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Protocol Action: 'An HTTP Status Code to Report Legal Obstacles' to Proposed Standard (draft-ietf-httpbis-legally-restricted-status-04.txt)

From: The IESG <iesg-secretary@ietf.org>
Date: Mon, 21 Dec 2015 09:18:33 -0800
To: "IETF-Announce" <ietf-announce@ietf.org>
Cc: httpbis-chairs@ietf.org, draft-ietf-httpbis-legally-restricted-status@ietf.org, ietf-http-wg@w3.org, barryleiba@gmail.com, "The IESG" <iesg@ietf.org>, mnot@pobox.com, rfc-editor@rfc-editor.org
Message-ID: <20151221171833.19397.96017.idtracker@ietfa.amsl.com>
The IESG has approved the following document:
- 'An HTTP Status Code to Report Legal Obstacles'
  (draft-ietf-httpbis-legally-restricted-status-04.txt) as Proposed
Standard

This document is the product of the Hypertext Transfer Protocol Working
Group.

The IESG contact persons are Ben Campbell, Barry Leiba and Alissa Cooper.

A URL of this Internet Draft is:
https://datatracker.ietf.org/doc/draft-ietf-httpbis-legally-restricted-status/




Technical Summary

This document specifies a Hypertext Transfer Protocol (HTTP) status code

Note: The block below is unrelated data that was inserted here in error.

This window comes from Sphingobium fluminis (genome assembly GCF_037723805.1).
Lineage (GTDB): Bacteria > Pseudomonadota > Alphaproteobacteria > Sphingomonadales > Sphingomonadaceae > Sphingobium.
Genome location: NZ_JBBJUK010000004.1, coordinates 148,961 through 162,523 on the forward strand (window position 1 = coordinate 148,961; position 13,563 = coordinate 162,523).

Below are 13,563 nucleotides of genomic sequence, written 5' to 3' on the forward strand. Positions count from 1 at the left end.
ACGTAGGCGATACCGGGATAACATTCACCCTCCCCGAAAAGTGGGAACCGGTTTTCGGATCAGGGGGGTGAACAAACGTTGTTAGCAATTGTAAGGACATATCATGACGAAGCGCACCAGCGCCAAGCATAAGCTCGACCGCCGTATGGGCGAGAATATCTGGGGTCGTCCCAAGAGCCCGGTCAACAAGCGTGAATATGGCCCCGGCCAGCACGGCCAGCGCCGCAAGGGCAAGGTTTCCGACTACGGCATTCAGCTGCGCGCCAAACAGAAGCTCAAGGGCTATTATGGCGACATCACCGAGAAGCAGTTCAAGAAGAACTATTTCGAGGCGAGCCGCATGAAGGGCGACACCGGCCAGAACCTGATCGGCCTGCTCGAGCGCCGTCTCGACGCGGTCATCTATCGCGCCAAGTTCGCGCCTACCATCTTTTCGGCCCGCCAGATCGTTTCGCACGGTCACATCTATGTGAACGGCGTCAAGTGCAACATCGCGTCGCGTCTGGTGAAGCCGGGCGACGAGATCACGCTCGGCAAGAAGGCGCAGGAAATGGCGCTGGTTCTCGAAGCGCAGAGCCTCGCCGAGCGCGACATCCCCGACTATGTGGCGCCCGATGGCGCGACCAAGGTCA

for use when resource access is denied as a consequence of legal
demands.

Review and Consensus

This document started as an individual draft, which the WG discussed and
initially decided to "hold". The primary reason for this was that it
wasn't clear if there were use cases that would benefit from a status
code (as opposed to just using the body of the response), and whether
there was interest in deployment.

Over time, this was clarified; both Web sites and consuming software
demonstrated interest. Importantly, we heard that having an indicator
that an automated client could easily detect would help users like Lumen
<https://lumendatabase.org> (formerly, Chilling Effects).

As a result (and after discussion both on list and in meetings), we
decided to adopt the draft.

Technical discussion involved a broad selection of the Working Group.
There was some back and forth about what the right scope for the status
code's semantics should be (as well as whether we needed more than one),
but we were able to achieve consensus on the current document.

451 has already been adopted by some sites on the Web, and based upon
discussions (mostly private), it appears that a significantly larger
number will adopt it once it becomes standard. On the client side,
interest has been expressed by Lumen, Article19, CDT and others.


Personnel

Mark Nottingham is the document shepherd; Barry Leiba is the responsible
Area Director.
Received on Monday, 21 December 2015 17:19:01 UTC

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